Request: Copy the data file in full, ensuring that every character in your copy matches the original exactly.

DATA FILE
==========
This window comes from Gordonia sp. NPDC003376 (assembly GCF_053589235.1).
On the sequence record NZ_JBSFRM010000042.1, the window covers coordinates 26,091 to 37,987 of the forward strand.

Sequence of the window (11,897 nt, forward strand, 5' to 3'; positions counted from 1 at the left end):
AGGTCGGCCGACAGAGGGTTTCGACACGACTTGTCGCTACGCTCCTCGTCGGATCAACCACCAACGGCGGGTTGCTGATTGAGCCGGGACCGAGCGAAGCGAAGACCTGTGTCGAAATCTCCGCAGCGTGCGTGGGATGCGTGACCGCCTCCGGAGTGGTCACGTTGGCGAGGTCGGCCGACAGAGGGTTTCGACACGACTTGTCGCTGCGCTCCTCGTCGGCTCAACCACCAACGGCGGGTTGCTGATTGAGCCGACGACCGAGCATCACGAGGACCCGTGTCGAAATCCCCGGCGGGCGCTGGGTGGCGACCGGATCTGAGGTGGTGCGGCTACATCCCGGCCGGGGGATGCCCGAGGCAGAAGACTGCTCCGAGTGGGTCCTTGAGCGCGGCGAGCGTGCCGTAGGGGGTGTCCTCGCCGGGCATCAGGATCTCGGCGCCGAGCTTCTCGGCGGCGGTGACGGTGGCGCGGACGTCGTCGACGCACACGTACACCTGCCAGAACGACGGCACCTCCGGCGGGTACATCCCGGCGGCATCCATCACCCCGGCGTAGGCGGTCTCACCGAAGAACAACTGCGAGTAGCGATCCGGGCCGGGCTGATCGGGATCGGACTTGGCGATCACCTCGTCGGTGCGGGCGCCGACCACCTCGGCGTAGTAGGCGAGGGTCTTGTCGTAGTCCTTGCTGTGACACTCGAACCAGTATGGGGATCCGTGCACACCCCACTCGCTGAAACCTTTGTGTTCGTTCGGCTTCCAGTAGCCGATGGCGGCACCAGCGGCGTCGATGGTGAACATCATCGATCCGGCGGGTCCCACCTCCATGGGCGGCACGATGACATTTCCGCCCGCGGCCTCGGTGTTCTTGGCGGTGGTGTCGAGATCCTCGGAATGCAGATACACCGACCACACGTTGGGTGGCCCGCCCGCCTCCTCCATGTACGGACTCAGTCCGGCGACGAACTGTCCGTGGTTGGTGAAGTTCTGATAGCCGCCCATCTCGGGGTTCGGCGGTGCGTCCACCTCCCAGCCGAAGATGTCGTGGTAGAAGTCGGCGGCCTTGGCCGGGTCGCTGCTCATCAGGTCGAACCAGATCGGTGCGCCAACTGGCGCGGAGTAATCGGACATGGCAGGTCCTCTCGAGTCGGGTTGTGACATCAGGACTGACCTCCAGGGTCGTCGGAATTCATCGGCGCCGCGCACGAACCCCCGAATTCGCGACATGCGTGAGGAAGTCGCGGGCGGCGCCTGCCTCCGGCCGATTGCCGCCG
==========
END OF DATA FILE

This window comes from Gordonia sp. NPDC003376 (assembly GCF_053589235.1).
On the sequence record NZ_JBSFRM010000042.1, the window covers coordinates 26,091 to 37,987 of the forward strand.

Sequence of the window (11,897 nt, forward strand, 5' to 3'; positions counted from 1 at the left end):
AGGTCGGCCGACAGAGGGTTTCGACACGACTTGTCGCTACGCTCCTCGTCGGATCAACCACCAACGGCGGGTTGCTGATTGAGCCGGGACCGAGCGAAGCGAAGACCTGTGTCGAAATCTCCGCAGCGTGCGTGGGATGCGTGACCGCCTCCGGAGTGGTCACGTTGGCGAGGTCGGCCGACAGAGGGTTTCGACACGACTTGTCGCTGCGCTCCTCGTCGGCTCAACCACCAACGGCGGGTTGCTGATTGAGCCGACGACCGAGCATCACGAGGACCCGTGTCGAAATCCCCGGCGGGCGCTGGGTGGCGACCGGATCTGAGGTGGTGCGGCTACATCCCGGCCGGGGGATGCCCGAGGCAGAAGACTGCTCCGAGTGGGTCCTTGAGCGCGGCGAGCGTGCCGTAGGGGGTGTCCTCGCCGGGCATCAGGATCTCGGCGCCGAGCTTCTCGGCGGCGGTGACGGTGGCGCGGACGTCGTCGACGCACACGTACACCTGCCAGAACGACGGCACCTCCGGCGGGTACATCCCGGCGGCATCCATCACCCCGGCGTAGGCGGTCTCACCGAAGAACAACTGCGAGTAGCGATCCGGGCCGGGCTGATCGGGATCGGACTTGGCGATCACCTCGTCGGTGCGGGCGCCGACCACCTCGGCGTAGTAGGCGAGGGTCTTGTCGTAGTCCTTGCTGTGACACTCGAACCAGTATGGGGATCCGTGCACACCCCACTCGCTGAAACCTTTGTGTTCGTTCGGCTTCCAGTAGCCGATGGCGGCACCAGCGGCGTCGATGGTGAACATCATCGATCCGGCGGGTCCCACCTCCATGGGCGGCACGATGACATTTCCGCCCGCGGCCTCGGTGTTCTTGGCGGTGGTGTCGAGATCCTCGGAATGCAGATACACCGACCACACGTTGGGTGGCCCGCCCGCCTCCTCCATGTACGGACTCAGTCCGGCGACGAACTGTCCGTGGTTGGTGAAGTTCTGATAGCCGCCCATCTCGGGGTTCGGCGGTGCGTCCACCTCCCAGCCGAAGATGTCGTGGTAGAAGTCGGCGGCCTTGGCCGGGTCGCTGCTCATCAGGTCGAACCAGATCGGTGCGCCAACTGGCGCGGAGTAATCGGACATGGCAGGTCCTCTCGAGTCGGGTTGTGACATCAGGACTGACCTCCAGGGTCGTCGGAATTCATCGGCGCCGCGCACGAACCCCCGAATTCGCGACATGCGTGAGGAAGTCGCGGGCGGCGCCTGCCTCCGGCCGATTGCCGCCG